Not only did this satisfy our creative desire to know that our articles were being read, but it also helped us to create a direct, cause-and-effect link between our behaviour and our performance.

        This made us feel absolutely great about ourselves, and this feeling in turn drove us to repeat our successes, day after day.

        This is all down to dopamine – a neurotransmitter that's released by our bodies when we feel rewarded by an external stimulus (from a delicious cocktail to an Instagram like, and from a compliment to a Hollywood happy ending).

        We're completely hooked on it, and that's why we keep going back to seek out experiences we know to provide us with pleasure.

        Instead of waiting for long-term improvement, we're enjoying the thrill of quicker returns – and that keeps us on track

        To harness this powerful function, it's crucial that we understand the link between the cause and the outcome; that is, we make ourselves aware of the good feelings associated with having our content consumed and complimented.

        Let's use the example of content marketing again. Performance can be measured in a few different ways, including metrics such as:

        • Pageviews;
        • Unique users;
        • New leads;
        • Conversion rate;
        • Shares;
        • Sales;
        • Views/listens;
        • Time spent on page;
        • Article comments;
        • Social engagement.

          As well as softer measurables, such as:

          • Positive feedback from colleagues;
          • Positive feedback from your network (LinkedIn, etc);
          • Your own sense of satisfaction about the finished product;
          • The sentiment of article comments – one response saying 'thanks for this!' can be worth hundreds of page views.

            You'll be focusing on one of these measurables above the others, depending on the objectives of your campaign.

            But on top of being a marketer, you're also a human being – and exposing yourself to a range of measures that show you the impact you're having will help you replicate that success over and over.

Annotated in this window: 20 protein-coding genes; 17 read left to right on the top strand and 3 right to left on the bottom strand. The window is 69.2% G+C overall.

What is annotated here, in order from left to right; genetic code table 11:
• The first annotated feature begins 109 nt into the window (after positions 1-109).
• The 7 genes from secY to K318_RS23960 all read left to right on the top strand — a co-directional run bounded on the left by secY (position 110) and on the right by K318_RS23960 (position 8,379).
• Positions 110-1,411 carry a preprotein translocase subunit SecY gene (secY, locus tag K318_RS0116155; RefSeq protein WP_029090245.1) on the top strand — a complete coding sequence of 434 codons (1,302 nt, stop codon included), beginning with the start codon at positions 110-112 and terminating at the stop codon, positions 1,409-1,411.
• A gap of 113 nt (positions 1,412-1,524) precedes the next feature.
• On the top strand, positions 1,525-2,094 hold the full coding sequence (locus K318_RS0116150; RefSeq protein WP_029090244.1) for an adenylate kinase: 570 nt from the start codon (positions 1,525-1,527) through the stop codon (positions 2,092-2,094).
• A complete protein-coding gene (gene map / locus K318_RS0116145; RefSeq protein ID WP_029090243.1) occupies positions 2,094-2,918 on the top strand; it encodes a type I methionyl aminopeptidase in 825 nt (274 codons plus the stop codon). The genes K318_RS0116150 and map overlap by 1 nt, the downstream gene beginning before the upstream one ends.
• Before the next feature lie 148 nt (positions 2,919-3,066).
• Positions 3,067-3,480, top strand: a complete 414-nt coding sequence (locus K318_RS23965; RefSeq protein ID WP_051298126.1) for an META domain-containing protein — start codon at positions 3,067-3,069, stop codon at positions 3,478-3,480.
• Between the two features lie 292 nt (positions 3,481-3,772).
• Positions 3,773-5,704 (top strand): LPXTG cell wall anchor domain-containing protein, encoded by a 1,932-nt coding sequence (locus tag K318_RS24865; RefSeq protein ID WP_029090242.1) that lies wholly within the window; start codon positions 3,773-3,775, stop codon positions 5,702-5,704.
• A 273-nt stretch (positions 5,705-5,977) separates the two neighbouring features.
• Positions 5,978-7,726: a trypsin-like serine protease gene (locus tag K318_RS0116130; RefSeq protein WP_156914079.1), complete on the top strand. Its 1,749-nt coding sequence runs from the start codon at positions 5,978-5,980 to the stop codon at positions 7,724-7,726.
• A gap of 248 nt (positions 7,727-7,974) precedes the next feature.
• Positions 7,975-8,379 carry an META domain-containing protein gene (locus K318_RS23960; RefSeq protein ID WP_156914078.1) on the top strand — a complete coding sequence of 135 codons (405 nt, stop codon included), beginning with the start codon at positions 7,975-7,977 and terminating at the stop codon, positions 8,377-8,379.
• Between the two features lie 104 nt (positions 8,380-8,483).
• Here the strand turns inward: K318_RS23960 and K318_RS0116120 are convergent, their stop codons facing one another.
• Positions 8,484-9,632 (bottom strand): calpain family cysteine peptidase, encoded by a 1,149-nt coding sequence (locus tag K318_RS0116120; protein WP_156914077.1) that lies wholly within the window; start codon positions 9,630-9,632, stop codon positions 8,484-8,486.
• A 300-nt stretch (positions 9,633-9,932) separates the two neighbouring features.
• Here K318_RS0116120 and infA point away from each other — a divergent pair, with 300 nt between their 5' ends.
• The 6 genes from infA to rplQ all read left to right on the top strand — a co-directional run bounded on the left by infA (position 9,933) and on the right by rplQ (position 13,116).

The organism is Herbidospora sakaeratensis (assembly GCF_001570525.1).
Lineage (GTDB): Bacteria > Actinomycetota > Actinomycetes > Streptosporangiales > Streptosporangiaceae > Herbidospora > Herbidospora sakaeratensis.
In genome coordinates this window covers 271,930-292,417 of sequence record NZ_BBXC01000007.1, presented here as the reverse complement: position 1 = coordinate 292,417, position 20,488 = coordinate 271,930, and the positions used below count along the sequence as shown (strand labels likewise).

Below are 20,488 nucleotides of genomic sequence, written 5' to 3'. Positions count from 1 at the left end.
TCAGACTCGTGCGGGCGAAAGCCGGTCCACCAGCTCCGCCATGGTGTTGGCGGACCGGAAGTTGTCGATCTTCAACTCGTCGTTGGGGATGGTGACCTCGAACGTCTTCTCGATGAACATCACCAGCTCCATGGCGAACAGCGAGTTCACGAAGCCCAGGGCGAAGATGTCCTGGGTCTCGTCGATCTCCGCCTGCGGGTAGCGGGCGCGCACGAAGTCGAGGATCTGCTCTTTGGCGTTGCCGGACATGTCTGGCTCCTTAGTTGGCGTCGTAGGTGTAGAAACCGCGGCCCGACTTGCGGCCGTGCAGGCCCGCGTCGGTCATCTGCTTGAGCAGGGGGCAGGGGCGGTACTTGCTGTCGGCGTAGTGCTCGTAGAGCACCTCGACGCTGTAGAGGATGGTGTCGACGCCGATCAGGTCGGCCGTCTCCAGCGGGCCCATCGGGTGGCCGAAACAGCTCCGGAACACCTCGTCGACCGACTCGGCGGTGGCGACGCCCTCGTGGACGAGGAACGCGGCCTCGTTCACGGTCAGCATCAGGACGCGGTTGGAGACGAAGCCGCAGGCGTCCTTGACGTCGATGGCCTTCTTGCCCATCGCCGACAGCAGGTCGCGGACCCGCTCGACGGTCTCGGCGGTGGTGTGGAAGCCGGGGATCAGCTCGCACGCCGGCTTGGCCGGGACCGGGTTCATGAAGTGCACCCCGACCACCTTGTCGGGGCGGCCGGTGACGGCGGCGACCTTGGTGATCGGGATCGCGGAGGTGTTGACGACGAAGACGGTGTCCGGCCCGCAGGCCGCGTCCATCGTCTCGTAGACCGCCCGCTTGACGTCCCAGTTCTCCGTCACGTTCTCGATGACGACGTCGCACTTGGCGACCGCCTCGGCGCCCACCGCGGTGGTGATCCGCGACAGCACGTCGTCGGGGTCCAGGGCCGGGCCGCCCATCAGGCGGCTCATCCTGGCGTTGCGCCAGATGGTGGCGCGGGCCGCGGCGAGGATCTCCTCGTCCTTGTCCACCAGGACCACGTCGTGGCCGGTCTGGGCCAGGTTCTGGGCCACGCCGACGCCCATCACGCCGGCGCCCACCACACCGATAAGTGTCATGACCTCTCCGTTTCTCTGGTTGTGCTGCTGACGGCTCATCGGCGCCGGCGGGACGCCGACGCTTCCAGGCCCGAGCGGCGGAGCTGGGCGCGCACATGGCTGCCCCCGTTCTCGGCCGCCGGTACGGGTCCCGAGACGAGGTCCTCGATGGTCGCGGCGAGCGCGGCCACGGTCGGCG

This same logic can be applied to anything else – running, reading, interpersonal relationships, you name it. Some are easier to measure than others, but all boast quick wins that you can list and revel in... so long as you know what to look for.

            60-second action

            List five quick wins for the habit you want to adopt. Consider how you'll be able to use them to 'gamify' your own behaviour – and feel good in the short-term as well as the long run.

            Create the space to succeed

            Despite breaking it all down into 60-second actions, there's a lot of information contained on this page – so don't feel overwhelmed, and absolutely don't try to tick every item off in a single attempt.

            It's important that you give yourself the time and space to succeed, both on a macro level (implementing a better overall way of working) and a micro level (working on each individual piece of content).

            Here's what I mean by that:

            Macro level

            • It sounds obvious, but don't attempt to implement every single measure listed here in one go. Not only will it divide and detract from the quality of your efforts, but it will also make you feel like you've failed when you don't achieve immediate success.
            • Following a set approach will cut out a lot of messing, and will help you get to where you need to be a whole lot quicker. But it's a process; all you can do today is begin it.
            • Keep revisiting the process, keep adding new actions, and try to understand the science of habit-forming as best you can so that you can make the changes that will work best for you.

            Micro level

            • Try to focus on just writing when you're writing. If possible, do your research in advance, then write in a distraction-free environment (such as Hubspot's Zen editor or an app like Place To Write).
            • Use a pen and paper to note the questions that arise as you go through the piece. Not only will this keep you focused on writing, but it will teach you a lot about what you know and what you don't – not to mention the questions your reader may have while reading.
            • If you use a Mac, switch to full screen mode and unplug any second screen that you use; and if you're really determined, close all other open apps and put your computer in Do Not Disturb mode.

            60-second action

            Set a reminder in your calendar to revisit this article in four weeks' time. Scan through the headings to note what's improved and what still needs work.

            Will each of these steps be feasible every time you sit down to write? No, of course not! But even making a start will serve as a powerful message to yourself that you mean business here.

            And I promise you. It really does get easier every single time. 

            Some resources to check out